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The New NORML: Looking Back at 40-Year Crusade to End Marijuana Prohibition

As long as any government can arbitrarily decide which drugs are legal and which aren't, then anyone behind bars for a nonviolent drug offense is a political prisoner.

In 1972, two years after Keith Stroup founded NORML (National Organization for the Reform of Marijuana Laws) with the aid of a $5,000 grant from the Playboy Foundation, he met, at the Democratic National Counter-Convention in Miami, a trio of countercultural icons: Hunter Thompson, Abbie Hoffman and Tom Forcade.

Thompson became an active supporter of NORML. When Hoffman, co-founder of the Yippies (Youth International Party) was on the lam for a drug bust, he hid out for a little while at Thompson’s home. Forcade went on to launch High Times as what he thought would be a one-issue parody of Playboy, featuring a colorful centerfold of naked marijuana plants. Eventually, High Times displaced Playboy as NORML’s largest contributor.

My favorite High Times moment occurred with a questionnaire in the magazine. One of the questions was, “Is it possible to smoke too much pot?” A reader responded, “I don’t understand the question.” Now High Times has published Stroup’s memoir, It’s NORML to Smoke Pot: The 40-Year Fight For Marijuana Smokers’ Rights. I asked him if there was anything he wished he had included but was too late to get into the book.

“Obviously,” he replied, “I would have enjoyed discussing the enormous impact of the two new state legalization laws adopted by voters in November, but had to complete the manuscript before the outcome was known. The fact that two states have now ignored the federal prohibition of marijuana and moved ahead with their own marijuana legalization policies, as New York and a handful of other states did at the end of alcohol prohibition, is truly momentous, and has changed the political climate like no other development since marijuana was first made illegal in 1937.

“It is truly the beginning of the end, and I am thrilled to have lived long enough to experience this. We now have members of Congress who formerly would not even take our phone calls now calling our office to ask for our help drafting marijuana bills, and the positive reaction on the state level is even more pronounced. What seemed politically impossible to elected officials only a few months ago now seems quite achievable.”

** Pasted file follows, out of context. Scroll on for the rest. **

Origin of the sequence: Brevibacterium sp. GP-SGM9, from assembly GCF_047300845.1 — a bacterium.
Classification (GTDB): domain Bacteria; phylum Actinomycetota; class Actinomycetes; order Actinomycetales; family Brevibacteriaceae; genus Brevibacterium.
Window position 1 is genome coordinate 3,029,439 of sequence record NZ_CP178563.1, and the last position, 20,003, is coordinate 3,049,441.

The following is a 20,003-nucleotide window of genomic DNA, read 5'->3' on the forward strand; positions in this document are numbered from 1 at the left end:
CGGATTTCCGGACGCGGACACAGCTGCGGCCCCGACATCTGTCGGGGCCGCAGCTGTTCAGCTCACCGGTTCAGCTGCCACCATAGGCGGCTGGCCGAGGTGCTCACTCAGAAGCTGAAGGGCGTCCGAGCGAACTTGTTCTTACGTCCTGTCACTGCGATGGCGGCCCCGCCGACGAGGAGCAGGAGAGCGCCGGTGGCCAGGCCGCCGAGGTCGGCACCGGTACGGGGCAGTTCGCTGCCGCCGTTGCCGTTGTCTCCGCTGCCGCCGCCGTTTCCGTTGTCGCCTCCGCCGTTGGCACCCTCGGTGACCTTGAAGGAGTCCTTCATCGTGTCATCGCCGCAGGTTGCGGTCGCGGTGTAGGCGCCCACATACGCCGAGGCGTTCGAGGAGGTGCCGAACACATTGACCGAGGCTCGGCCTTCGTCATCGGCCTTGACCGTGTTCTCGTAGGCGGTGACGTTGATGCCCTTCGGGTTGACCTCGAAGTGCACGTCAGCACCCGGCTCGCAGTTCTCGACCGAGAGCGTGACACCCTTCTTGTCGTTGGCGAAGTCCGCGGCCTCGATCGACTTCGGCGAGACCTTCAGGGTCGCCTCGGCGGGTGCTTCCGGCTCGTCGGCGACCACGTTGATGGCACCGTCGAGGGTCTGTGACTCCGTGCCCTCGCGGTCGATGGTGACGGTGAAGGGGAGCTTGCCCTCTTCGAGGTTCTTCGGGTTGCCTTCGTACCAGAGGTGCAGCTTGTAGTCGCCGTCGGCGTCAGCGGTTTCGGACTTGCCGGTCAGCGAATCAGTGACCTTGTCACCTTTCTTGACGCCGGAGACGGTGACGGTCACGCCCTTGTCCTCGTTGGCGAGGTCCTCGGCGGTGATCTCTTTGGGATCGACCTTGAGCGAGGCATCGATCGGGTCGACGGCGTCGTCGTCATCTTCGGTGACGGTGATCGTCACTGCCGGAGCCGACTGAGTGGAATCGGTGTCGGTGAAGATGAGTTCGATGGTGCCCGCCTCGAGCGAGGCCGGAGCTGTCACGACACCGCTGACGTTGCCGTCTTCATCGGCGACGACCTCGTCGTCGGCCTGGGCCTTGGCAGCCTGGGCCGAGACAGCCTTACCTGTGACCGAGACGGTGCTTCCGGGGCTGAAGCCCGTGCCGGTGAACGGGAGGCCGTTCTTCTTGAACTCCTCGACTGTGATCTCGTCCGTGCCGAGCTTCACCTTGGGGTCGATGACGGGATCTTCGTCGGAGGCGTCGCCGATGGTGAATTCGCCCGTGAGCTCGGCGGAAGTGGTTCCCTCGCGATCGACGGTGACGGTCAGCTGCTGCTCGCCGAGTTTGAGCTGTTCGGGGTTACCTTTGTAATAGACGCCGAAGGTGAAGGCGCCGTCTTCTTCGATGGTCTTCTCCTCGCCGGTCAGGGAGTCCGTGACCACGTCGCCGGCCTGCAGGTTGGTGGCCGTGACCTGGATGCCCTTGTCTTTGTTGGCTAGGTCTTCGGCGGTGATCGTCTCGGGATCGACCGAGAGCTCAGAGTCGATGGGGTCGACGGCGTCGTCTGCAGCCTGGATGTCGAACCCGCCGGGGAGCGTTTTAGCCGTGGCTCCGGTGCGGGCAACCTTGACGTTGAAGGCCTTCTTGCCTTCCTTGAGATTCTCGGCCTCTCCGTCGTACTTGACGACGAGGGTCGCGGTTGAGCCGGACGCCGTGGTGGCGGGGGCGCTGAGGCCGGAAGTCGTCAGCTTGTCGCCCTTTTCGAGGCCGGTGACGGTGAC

I told Stroup, “As pleased as I am that Colorado and Washington have legalized pot, I’m dismayed by the lack of amnesty for all those serving time for possession or use or growing or selling.”

“Now that they have legalized marijuana moving forward,” he said, “it is our responsibility to go back to the legislature to assure that those currently in jail for these same offenses that are now legal are released, and those who have a criminal record for offenses which are no longer a crime have their records cleared. A bill is pending in Washington state currently to do that. Hopefully we will have a similar bill introduced in Colorado shortly. Our state affiliates in those two states are involved now in the efforts to develop regulations by their state agencies to actually implement the new laws.”

In December 1977, President Jimmy Carter’s drug policy advisor, Peter Bourne, attended a NORML party where he joined a group in a private room upstairs and snorted a couple of lines of cocaine. It became an open secret, and in July 1978, a syndicated columnist informed Stroup that he was going to run with the story without Stroup verifying what had occurred, but nonetheless pleaded with him to “Please, just tell me if the story is accurate."

“Off the record,” Stroup replied, “it’s accurate.” But the next day, he was besieged with calls from many papers, and this time his response was, “I can neither confirm nor deny the story” -- in effect, confirming the story. Those damning words were quoted widely, including on the front page of the Washington Post.

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